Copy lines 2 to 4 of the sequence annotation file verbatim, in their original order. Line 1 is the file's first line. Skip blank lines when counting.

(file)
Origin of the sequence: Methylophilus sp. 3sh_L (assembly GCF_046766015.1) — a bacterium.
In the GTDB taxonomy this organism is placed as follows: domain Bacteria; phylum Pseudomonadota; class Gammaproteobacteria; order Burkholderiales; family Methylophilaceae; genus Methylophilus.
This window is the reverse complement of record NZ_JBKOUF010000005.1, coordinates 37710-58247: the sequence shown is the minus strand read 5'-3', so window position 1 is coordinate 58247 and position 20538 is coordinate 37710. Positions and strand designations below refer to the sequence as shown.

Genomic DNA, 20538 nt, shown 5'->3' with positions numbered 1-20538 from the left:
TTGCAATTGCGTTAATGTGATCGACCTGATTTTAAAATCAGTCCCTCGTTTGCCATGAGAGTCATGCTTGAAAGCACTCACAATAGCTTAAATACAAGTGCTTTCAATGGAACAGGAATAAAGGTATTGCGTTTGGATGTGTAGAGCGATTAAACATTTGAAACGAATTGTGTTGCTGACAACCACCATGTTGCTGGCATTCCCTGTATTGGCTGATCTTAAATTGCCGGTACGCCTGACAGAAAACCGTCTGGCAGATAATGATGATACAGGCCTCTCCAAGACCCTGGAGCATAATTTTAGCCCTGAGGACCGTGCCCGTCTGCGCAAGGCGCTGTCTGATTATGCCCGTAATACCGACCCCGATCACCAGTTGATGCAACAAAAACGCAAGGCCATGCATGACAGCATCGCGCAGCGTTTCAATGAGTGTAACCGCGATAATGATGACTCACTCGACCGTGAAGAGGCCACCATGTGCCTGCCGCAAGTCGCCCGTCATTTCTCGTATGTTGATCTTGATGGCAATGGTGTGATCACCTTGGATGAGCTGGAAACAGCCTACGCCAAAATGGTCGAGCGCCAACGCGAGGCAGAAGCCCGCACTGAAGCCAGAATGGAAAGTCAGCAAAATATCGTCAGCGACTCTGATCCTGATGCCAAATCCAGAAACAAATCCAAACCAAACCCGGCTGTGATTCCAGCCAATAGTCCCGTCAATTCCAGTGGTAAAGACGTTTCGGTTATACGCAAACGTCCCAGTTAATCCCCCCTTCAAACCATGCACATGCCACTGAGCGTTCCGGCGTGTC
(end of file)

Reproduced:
In the GTDB taxonomy this organism is placed as follows: domain Bacteria; phylum Pseudomonadota; class Gammaproteobacteria; order Burkholderiales; family Methylophilaceae; genus Methylophilus.
This window is the reverse complement of record NZ_JBKOUF010000005.1, coordinates 37710-58247: the sequence shown is the minus strand read 5'-3', so window position 1 is coordinate 58247 and position 20538 is coordinate 37710. Positions and strand designations below refer to the sequence as shown.

Genomic DNA, 20538 nt, shown 5'->3' with positions numbered 1-20538 from the left: